The National Lighting Product Information Program (NLPIP) has released Lighting Answers: LED Lighting Products for Consumers. This new report provides information about general illumination LED products currently found on retail shelves, such as power failure lights, task lights, replacement lamps, night lights, and under-cabinet luminaires.
For the project, NLPIP visited a variety of stores in the upstate New York region where people would typically buy light bulbs and luminaires for home improvement projects. The focus of the survey was on products readily accessible to people who shop for household and home improvement items. NLPIP did not survey any lighting showrooms or electrical distributors, nor were products available on the Internet examined.
Researchers looked for products that met the following criteria, which excluded decorative, outdoor, and battery-powered lights:
- Powered by a line voltage of 120 volts AC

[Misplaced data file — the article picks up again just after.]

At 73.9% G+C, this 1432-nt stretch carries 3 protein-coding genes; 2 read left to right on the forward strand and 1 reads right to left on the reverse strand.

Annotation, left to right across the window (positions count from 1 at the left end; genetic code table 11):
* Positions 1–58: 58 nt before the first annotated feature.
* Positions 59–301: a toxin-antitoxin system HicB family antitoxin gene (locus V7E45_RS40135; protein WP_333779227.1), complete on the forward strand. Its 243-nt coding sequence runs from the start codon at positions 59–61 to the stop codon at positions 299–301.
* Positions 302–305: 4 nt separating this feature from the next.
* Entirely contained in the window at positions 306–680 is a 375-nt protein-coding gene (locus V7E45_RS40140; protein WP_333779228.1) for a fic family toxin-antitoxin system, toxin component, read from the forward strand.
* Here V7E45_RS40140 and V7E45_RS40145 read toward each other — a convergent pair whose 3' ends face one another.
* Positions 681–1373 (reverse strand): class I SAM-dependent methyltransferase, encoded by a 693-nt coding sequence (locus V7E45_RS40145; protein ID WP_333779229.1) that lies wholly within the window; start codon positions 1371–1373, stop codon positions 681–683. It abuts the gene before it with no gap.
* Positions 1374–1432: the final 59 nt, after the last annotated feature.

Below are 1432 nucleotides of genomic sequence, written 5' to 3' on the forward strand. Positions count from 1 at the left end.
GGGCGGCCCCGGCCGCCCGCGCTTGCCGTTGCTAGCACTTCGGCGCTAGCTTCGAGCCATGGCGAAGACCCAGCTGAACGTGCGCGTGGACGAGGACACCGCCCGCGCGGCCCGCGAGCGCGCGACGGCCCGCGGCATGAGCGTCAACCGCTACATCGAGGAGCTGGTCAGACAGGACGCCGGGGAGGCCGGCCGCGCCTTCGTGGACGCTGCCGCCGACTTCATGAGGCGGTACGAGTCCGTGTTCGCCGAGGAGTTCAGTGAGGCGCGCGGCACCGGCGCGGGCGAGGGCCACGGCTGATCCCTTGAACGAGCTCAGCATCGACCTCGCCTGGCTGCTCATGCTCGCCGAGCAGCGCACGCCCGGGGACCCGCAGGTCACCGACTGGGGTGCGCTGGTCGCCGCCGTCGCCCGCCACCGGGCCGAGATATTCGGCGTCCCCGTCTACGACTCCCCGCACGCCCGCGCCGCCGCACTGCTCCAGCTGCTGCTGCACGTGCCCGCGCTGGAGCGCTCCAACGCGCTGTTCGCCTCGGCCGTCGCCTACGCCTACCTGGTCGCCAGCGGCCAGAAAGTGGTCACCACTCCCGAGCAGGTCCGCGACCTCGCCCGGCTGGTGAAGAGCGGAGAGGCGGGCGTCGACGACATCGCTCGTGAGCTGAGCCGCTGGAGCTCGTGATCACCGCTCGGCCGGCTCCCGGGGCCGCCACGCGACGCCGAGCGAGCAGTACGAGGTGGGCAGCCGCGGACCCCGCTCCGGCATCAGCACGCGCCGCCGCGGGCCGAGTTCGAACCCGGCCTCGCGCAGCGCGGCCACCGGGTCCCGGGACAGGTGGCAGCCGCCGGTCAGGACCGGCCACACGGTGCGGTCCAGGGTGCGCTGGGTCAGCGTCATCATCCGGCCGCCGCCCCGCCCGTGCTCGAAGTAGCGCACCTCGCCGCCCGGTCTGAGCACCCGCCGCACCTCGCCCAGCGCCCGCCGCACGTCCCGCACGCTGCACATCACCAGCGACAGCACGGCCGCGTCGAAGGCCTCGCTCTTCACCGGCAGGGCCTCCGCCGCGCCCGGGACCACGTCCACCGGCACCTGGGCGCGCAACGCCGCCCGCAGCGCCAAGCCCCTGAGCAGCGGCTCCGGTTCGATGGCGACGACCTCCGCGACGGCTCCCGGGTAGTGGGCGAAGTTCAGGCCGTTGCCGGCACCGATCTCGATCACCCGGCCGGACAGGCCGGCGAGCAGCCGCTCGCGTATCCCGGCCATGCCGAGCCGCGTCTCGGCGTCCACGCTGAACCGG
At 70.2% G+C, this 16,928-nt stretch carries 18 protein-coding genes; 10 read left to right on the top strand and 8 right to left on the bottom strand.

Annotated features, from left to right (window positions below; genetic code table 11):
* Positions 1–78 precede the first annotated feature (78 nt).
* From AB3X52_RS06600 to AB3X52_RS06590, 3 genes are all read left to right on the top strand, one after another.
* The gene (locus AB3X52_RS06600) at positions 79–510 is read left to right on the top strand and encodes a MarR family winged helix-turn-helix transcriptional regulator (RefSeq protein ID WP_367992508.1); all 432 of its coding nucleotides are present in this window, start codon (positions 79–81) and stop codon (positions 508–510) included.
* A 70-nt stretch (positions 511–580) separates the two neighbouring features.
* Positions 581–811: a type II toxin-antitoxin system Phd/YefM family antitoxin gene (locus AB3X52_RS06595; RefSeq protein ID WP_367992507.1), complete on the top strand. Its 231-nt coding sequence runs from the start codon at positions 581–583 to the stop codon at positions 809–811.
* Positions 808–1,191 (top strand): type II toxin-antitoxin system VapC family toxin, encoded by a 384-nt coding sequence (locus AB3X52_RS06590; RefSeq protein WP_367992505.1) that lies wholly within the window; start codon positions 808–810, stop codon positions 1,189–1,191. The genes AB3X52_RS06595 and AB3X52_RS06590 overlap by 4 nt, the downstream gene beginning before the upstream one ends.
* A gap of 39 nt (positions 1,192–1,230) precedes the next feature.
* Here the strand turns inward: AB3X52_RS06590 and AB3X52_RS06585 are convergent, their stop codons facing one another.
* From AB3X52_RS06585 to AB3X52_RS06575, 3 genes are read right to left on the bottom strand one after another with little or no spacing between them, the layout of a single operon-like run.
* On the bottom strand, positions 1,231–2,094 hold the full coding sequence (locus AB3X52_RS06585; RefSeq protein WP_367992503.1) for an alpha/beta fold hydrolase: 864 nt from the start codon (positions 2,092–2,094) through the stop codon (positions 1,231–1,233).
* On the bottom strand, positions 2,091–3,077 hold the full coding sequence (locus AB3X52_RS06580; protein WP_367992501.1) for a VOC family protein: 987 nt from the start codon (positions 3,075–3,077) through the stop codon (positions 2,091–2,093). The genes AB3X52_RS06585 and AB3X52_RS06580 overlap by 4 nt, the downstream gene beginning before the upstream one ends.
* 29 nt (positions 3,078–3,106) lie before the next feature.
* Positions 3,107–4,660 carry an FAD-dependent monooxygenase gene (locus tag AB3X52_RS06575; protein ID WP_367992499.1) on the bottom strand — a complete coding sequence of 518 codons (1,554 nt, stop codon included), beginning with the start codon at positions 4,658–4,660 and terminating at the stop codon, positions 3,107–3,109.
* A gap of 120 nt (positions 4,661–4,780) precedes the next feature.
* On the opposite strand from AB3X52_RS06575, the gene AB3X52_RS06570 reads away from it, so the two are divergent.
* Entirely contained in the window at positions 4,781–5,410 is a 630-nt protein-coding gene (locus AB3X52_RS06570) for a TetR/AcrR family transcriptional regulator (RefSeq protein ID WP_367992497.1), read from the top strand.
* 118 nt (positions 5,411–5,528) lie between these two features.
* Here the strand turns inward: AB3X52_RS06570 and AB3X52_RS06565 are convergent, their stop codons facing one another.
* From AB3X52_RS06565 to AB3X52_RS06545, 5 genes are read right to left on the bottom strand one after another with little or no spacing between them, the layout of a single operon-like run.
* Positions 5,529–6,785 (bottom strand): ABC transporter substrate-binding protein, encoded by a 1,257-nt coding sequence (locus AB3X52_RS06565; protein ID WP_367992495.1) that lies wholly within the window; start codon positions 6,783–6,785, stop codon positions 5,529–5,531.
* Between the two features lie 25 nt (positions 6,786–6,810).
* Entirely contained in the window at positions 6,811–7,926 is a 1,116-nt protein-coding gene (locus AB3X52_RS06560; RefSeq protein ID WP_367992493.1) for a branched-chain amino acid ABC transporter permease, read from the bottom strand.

- For residential applications
When this study began in the spring of 2009, there were only 45 models of consumer LED, general-lighting products available in Albany, NY stores. By the fall of 2009, this number grew to 142 products, an increase of 216%. This increase demonstrates that LED products are a rapidly growing segment of the lighting market.
For each of the lighting types found, the NLPIP program examined their overall price, luminous flux, power per lamp, and life (hours). Researchers compiled this information in clearly labeled tables for easy comparison of LED products.
A related NLPIP report also available is Lighting Answers: LED Lighting Systems
, designed to help practitioners understand the differences between LEDs and other conventional light sources. The report describes the relevant characteristics important in understanding the effective use of LEDs in lighting applications including electrical, thermal, and optical performance.
Sponsored by the California Energy Commission’s Public Interest Energy Research (PIER) program, CEATI International, New York State Energy Research and Development Authority (NYSERDA), and the United States Environmental Protection Agency (US EPA), the NLPIP program sought to examine all 100+ LED, general-use lighting products.